the Gold Rush

Why crowns are made of gold

If you’ve never taken the great British actor Chaplin seriously enough to sit and watch some of his work, you should do.

As real world economic stability and the political status quo seem to crumble before our bleary eyes, sales of spades have apparently increased along with the price of gold. No, really.

And so we’re reminded of the scene in The Gold Rush (1925) where Chaplin’s ‘tramp’ eats a boot in a desperate attempt to stave off hunger during the great depression.

And in the brilliant political satire The Great Dictator (1940), in the part of Adenoid Hynkel, Dictator of Tomainia (a parody of Adolf Hitler and Germany), he returns to his true identity as a Jewish barber, making an impassioned speech that resonates today…

Well that told us.  Chaplin’s simple, and unique brand of tragicomedy reaches across ‘divides’ in a way that real world politicians cannot, or dare not.

That’s the real power of film, literature, drama, art…

It’s another reason, if more are needed, why we need the Beacon.

But how in bally heck can the Hoylake Beacon – a £3 million + project – have a cat in hell’s chance of ever laying an inch of foundation now?

Realisation is dawning upon regional leaders around the UK that the days of box-tick-friendly regional development funding are rapidly fading into distant memory. There seems little or no prospect of any significant future funding for any project – even job creation and economic development projects with a sure fire guaranteed likelihood of success.

Those 30,000 jobs in this area, created by EU funding, are – one would hope – secure, and will create further jobs in time.

But it is now much more difficult to see further projects, such as Liverpool and Wirral Waters, happening without that, unless the ‘new’ government suddenly decide northern regions deserve more support. But that seems about as likely as…

And, as for the private funding we were hoping for, that too seems to have gone into hiding faster than the “tramp” disappears when a cop turns up.

Well, maybe it’s about prospecting for a bit of gold in them thar hills, folks…

Crowns are made of gold for times like these!

The image of HRH wandering down the corridors of Buck House with her corgies, quietly contemplating a rather reassuring £12 billion Crown Estates property portfolio, kindly managed for her by some awfully clever chaps in pin stripes and bowler hats, is a quaint, but ultimately false one.

Sure, all that land and those rather nice highzes do belong to the sovereign but only “in right of the crown”.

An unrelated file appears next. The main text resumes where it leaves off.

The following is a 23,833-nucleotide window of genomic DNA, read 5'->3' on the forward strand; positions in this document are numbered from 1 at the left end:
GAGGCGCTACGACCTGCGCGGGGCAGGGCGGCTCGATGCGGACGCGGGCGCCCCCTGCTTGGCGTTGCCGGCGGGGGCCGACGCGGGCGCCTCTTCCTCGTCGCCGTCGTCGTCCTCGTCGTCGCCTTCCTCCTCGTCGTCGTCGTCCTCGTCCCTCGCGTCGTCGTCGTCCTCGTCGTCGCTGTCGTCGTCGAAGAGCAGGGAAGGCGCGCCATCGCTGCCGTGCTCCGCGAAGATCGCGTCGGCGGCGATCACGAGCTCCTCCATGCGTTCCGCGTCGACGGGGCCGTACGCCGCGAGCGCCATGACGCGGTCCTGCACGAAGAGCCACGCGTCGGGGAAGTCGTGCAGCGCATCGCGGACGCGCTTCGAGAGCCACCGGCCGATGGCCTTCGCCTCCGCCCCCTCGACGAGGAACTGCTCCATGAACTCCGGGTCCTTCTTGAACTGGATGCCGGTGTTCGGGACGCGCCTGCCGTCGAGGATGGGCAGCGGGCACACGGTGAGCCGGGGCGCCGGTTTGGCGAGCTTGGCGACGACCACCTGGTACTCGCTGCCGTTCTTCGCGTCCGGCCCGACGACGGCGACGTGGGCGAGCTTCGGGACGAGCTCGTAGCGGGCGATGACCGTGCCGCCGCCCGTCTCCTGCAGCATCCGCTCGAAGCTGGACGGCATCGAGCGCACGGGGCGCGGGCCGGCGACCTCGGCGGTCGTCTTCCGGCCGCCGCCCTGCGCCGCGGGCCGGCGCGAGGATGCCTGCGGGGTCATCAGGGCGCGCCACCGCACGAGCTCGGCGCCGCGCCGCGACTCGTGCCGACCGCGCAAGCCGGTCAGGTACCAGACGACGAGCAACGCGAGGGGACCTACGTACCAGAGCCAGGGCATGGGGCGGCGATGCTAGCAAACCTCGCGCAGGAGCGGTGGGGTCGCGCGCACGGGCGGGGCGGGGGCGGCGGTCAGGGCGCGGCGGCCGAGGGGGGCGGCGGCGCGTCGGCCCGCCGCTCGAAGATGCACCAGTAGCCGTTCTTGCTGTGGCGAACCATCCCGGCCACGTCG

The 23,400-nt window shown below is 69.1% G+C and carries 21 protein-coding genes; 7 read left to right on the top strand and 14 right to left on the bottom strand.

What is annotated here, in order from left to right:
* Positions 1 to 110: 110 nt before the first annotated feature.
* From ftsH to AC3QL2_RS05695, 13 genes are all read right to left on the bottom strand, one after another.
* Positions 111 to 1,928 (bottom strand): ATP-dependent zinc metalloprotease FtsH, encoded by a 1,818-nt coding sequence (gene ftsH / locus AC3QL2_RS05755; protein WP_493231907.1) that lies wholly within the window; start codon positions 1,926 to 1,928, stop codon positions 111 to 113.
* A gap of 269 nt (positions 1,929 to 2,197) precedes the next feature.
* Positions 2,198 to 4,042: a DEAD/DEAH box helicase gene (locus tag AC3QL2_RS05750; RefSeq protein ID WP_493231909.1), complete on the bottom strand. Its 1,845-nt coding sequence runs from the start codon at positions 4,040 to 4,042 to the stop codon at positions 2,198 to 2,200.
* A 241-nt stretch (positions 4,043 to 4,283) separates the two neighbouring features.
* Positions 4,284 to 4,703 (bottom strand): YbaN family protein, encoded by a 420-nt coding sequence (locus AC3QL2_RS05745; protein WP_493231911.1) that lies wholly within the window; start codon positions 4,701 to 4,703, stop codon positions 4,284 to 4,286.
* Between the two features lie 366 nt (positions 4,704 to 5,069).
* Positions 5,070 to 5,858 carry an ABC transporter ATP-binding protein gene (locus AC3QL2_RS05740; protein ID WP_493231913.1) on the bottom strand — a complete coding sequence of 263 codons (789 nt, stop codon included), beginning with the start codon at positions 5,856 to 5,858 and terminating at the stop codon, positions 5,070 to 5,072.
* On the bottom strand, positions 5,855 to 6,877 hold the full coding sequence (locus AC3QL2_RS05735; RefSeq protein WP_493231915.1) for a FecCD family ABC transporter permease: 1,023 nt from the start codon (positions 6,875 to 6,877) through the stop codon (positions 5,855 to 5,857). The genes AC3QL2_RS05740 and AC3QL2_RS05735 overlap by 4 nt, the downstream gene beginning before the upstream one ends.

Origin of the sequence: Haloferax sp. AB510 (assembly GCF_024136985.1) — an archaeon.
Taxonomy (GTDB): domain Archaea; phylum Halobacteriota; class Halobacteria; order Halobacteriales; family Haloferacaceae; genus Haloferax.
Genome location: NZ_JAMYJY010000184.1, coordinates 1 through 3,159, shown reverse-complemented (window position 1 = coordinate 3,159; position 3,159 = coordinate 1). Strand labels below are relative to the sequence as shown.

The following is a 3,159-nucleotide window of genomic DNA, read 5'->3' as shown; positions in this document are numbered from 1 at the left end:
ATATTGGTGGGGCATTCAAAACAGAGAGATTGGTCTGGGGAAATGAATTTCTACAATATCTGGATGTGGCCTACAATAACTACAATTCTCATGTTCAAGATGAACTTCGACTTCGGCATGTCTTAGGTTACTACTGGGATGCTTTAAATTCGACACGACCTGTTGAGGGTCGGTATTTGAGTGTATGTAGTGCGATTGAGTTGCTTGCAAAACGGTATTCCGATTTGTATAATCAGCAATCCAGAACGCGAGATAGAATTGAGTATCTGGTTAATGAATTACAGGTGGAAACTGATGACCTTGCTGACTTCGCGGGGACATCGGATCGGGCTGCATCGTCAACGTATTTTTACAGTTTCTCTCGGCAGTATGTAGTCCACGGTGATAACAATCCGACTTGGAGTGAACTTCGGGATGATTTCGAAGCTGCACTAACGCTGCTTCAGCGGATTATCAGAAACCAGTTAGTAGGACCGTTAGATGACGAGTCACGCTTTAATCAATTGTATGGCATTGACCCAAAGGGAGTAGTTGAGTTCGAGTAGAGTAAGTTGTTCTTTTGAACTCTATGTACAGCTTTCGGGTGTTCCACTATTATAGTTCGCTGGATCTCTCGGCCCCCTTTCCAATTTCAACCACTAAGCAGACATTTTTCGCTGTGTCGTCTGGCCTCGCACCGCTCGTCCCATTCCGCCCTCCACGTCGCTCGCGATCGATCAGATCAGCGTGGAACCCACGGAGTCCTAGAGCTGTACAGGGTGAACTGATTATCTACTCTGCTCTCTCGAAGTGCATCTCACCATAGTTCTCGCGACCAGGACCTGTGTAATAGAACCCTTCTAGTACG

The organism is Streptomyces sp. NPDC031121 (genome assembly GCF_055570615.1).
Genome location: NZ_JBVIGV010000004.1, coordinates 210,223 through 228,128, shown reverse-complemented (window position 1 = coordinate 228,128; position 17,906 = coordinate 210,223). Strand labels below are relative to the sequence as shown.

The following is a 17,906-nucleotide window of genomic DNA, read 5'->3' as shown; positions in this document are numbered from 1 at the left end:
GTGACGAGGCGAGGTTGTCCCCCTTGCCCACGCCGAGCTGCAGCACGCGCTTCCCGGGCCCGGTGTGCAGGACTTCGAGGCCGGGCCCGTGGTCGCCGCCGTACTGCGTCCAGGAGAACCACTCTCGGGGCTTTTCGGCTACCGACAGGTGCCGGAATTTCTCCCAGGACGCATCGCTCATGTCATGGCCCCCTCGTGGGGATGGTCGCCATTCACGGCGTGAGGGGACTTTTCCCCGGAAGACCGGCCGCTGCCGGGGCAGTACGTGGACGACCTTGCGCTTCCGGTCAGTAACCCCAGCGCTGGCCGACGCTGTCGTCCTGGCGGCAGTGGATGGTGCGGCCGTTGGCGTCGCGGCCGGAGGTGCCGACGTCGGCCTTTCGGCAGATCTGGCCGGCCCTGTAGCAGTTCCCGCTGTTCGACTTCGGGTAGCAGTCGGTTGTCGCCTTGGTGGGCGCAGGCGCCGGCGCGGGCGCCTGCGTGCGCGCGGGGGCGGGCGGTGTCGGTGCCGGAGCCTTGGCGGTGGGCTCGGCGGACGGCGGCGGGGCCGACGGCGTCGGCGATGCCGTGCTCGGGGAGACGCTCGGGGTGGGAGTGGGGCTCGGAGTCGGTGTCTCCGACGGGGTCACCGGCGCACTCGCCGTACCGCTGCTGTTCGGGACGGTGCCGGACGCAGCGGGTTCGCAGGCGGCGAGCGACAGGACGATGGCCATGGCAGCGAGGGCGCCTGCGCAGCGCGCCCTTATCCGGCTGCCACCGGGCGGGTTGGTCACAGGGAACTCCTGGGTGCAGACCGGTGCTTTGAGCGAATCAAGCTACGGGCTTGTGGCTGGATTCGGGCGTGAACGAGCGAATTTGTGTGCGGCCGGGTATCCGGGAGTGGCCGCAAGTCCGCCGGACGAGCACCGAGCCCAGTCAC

Meaning… it’s not her personal property. (HRH does, however, benefit in the form of a ‘Sovereign grant’, a percentage of profits awarded annually – 15% to be exact. But who’s quibbling?)

She most certainly can’t flog it orff or whack up the rent at will.

Because The Crown Estate is in fact a commercial organisation, and a very successful one to boot, delivering a neat profit of £304.1 million in 2015/16 to the Treasury.

Crikey. That’s not bad. Spade at the ready.

Now those chaps in pin stripes aren’t ‘all about da baseline’. They do, it seems, have a heart. They recognise (who could not?) that British coastal towns have had a hard time of it since everyone started looking for someplace beginning with Costa for their R&R and lobster ‘tan’.

But they also know we horizon lovers can be an entrepreneurial lot. From St Ives to Blackpool to Dismaland there’s something a bit mad in the air about the British coastal communities.

And so they created The Coastal Communities Fund (CCF), administered by the Big Lottery Fund, which “aims to encourage the economic development of UK coastal communities by awarding funding to create sustainable economic growth and jobs.”

Wahey!

So, we spoke to the fellas in pin stripes and showed them The Beacon and said how much it will cost. They didn’t flinch much (well, they did a bit, but not as much as we thought!) Because they liked it. A lot. So it’s off to work we go, then…

We’ll be spending the next year preparing a world class bid, working out the numbers, the viability, bringing in partners, and ensuring this is a project that can demonstrate the creation of between 15 and 30 jobs for local people, increasing footfall, providing leisure and entertainment for all the community and increasing affordable housing provision.

Talk about ticking boxes. Hang those boots up. We’re going to eat cake.  And watch great films.

1 Comment

Ian Hazlehurst

July 1, 2016 at 11:33 am - Reply

Can’t wait to see if it comes to fruition.

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